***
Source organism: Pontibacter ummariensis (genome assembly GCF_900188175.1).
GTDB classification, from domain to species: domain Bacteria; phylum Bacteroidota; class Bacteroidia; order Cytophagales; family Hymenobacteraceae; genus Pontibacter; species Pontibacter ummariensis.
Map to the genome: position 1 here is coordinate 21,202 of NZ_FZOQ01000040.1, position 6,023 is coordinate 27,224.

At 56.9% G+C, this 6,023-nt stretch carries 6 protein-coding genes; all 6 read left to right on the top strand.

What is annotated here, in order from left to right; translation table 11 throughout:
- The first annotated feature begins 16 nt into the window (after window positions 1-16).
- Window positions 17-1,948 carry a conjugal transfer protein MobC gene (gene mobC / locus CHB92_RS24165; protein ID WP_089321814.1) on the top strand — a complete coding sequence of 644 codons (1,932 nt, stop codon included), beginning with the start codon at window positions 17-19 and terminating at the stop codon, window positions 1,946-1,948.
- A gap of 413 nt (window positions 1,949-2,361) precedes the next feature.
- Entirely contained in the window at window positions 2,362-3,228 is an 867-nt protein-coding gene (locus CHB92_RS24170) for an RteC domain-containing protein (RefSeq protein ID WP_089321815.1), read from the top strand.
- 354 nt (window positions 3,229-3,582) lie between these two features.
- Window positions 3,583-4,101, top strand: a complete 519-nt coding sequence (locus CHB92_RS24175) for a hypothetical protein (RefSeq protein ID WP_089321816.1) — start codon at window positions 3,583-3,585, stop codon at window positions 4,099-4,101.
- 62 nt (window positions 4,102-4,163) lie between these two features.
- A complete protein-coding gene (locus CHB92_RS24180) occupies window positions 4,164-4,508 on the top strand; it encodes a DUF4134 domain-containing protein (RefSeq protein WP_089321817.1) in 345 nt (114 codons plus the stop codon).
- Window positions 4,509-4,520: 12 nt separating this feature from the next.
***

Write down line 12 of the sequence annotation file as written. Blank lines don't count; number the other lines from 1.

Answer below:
- 62 nt (window positions 4,102-4,163) lie between these two features.